None of which does much to explain the existence of Rock n Roll High School, a corny, plodding piece of teenage weirdness that would be mostly forgettable were it not for the presence of punk rocks mush-mouthed, glue-addled pioneers. Legend has it that this movie, produced by B-movie god Roger Corman, was originally intended for Cheap Tricka band who, in 1979, actually was well-known and whose appearance might understandably bring a suburban high school to riot. Instead, Corman got the Ramones. The result is an amazing suspension of reality in which we are led to believe that a town full of teenagers (or rather, 30-year-olds posing as them) would go apeshit over a band who were relatively unknown to the general public and who prided themselves on their complete lack of star posturing or charisma. Add to this the fact that the bands only non-musical onscreen appearances consist of them eating pizza, slouching awkwardly, and attempting to recite about five lines of dialogue between them, and youve got a movie much funnierand ultimately more noteworthythan its makers ever could have intended.
Unfortunately, Rock n Roll High Schools main plot has very little to do with the band, and everything to do with Riff Randell, an obnoxious, stripe-legged rocker whose favorite pastimes are worshipping the Ramones and pissing off the new Nazi-esque principal, Miss Togar (played, incidentally, by Mary Woronov, better known as Warhol superstar Penny Arcade). Theres some crap about Riffs friend Kate, the shy nerdy girl who of course is really hot without her glasses, and a lot of horrible 3rd-grade-level gags about horny hall monitors and rock-listening mice. (This movie deserves some kind of weird credit, too, for managing to assemble the most unappealing cast of girls in 70s Southern California.) Slightly more interesting is the plight of Tom, the blond hunk who, in his desperation to get laid, hires the help of the schools well-connected sleazeball, Eaglebauer (played with trademark creepiness by Corman staple and career nepotist Clint Howard). Eaglebauer, in turn, enlists the aid of Warlock, one gorgeously customized van. (You thought Id forgotten about that part, didnt you?)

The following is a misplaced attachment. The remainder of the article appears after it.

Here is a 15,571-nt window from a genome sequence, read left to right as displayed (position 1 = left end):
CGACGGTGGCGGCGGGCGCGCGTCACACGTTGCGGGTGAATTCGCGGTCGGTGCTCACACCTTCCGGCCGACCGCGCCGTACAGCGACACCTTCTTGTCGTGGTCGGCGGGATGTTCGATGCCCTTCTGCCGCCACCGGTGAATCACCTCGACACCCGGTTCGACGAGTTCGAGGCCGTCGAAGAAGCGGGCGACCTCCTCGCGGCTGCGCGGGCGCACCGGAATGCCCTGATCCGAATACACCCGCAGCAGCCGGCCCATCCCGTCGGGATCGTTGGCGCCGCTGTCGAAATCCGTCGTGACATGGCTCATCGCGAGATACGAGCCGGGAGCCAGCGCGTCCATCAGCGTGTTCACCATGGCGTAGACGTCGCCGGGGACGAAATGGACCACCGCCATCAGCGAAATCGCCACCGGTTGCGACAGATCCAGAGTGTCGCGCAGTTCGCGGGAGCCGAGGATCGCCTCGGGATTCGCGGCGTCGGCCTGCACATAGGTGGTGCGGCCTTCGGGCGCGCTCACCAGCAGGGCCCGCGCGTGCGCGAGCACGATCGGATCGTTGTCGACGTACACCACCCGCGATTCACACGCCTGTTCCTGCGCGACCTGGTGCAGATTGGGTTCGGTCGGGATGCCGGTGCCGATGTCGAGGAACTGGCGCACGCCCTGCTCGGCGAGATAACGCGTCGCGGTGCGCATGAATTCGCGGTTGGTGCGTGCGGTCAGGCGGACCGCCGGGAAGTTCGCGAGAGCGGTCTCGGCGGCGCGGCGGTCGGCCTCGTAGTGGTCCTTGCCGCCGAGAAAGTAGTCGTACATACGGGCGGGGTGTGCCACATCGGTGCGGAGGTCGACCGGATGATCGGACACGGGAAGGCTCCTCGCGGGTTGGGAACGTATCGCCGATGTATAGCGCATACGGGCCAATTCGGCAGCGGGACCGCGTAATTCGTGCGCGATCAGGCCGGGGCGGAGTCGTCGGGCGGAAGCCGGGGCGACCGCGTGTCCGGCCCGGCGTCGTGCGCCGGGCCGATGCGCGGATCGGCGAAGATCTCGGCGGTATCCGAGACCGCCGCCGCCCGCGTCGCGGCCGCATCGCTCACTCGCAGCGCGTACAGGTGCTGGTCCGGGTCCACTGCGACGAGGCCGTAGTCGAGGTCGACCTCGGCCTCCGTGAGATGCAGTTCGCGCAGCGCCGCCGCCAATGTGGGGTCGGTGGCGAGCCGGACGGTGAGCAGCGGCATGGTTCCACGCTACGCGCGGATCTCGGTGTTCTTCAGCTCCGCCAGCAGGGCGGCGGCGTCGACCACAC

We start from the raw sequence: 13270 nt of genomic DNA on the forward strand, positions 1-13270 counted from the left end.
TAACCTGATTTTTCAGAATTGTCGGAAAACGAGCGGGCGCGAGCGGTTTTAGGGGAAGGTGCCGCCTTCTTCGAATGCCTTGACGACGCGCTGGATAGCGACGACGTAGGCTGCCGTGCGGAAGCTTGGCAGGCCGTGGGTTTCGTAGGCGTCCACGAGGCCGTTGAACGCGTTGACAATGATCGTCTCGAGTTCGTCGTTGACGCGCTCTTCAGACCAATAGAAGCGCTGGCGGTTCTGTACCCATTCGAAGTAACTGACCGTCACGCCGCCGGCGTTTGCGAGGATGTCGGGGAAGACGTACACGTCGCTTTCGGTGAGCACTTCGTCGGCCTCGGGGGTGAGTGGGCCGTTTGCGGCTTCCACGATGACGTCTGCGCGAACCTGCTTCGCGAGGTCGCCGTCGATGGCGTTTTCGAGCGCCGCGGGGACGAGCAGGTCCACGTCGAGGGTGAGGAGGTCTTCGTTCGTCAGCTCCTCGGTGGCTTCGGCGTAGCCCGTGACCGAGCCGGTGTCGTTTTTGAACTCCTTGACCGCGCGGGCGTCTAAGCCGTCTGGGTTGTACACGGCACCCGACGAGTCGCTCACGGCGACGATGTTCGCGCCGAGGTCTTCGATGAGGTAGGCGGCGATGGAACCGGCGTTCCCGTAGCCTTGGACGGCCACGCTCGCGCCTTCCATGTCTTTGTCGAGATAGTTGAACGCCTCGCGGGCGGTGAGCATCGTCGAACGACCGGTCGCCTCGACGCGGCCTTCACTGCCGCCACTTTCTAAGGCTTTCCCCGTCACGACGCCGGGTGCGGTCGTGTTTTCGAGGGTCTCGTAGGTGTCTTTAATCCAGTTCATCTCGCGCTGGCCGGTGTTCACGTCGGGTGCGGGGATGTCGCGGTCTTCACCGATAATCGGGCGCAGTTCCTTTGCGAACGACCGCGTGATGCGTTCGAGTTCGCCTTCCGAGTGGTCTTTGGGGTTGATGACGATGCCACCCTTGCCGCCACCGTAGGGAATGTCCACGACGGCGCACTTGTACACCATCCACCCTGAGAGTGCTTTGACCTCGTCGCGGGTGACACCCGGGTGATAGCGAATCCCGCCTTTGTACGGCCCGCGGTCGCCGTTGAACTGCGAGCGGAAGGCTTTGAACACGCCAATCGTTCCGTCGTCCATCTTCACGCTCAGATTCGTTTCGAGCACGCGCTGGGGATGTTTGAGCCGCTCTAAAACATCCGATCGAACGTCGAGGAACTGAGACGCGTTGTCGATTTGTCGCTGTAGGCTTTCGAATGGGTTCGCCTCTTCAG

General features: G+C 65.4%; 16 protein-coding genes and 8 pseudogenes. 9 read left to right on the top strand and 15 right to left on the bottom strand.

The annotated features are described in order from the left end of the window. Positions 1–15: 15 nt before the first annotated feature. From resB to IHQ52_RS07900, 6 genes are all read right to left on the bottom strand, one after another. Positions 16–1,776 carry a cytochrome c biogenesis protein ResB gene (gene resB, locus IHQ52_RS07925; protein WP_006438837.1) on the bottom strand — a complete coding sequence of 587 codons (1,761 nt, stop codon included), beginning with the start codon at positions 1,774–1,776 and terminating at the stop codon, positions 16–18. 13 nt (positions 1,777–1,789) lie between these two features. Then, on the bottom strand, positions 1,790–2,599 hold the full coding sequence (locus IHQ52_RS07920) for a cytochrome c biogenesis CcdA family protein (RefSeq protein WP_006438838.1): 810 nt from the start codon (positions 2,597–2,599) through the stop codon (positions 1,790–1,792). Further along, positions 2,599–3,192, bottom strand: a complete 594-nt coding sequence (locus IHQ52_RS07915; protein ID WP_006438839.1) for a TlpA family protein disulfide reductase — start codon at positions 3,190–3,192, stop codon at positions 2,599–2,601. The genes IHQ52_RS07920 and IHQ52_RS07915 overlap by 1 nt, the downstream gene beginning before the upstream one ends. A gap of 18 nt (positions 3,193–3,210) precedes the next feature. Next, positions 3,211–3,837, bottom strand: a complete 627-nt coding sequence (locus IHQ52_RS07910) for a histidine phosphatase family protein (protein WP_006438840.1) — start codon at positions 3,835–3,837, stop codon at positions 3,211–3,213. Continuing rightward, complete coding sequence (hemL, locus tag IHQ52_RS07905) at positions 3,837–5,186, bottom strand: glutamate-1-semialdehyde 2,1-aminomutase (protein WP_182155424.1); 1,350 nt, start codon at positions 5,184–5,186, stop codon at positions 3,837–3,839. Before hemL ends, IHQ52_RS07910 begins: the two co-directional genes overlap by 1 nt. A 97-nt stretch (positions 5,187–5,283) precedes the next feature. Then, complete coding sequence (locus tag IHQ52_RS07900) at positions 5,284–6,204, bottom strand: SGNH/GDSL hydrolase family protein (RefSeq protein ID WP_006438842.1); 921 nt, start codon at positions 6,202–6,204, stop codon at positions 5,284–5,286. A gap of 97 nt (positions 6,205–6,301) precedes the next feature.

Warlock only appears in one scene, but damn, does it shine! The paint job incorporates about a dozen shades of red, as well as Warlock in bold gold lettering and an airbrushed mural depicting the vans namesake. The interior sports several colors of velvet tucknroll and deep shag, as well as beaded curtains, a color TV, a telephone, a bottle of Jack Daniels, and a waterbed with mirrored ceiling. As Tom says, I didnt imagine getting laid could be so expensive.
Sadly, the van never sees any action. Nor does the rest of the movie, really, until the Ramones show up and work their retarded magic. Of particular note is Riffs stoned fantasy sequence, in which Joey croons I Want You Around from the corner of her bedroom while Dee Dee plucks menacingly in the shower and Johnny and Marky just look bored. The climactic riot sequences are fun too, with the hard-rockin Ramones (complete with rolling drum kit) leading a mob of kids through the high school halls. The greatest non-van moments, though, come in the footage of the Ramones live show, where the band shines at its gangliest, most garbled, pure rocknroll best.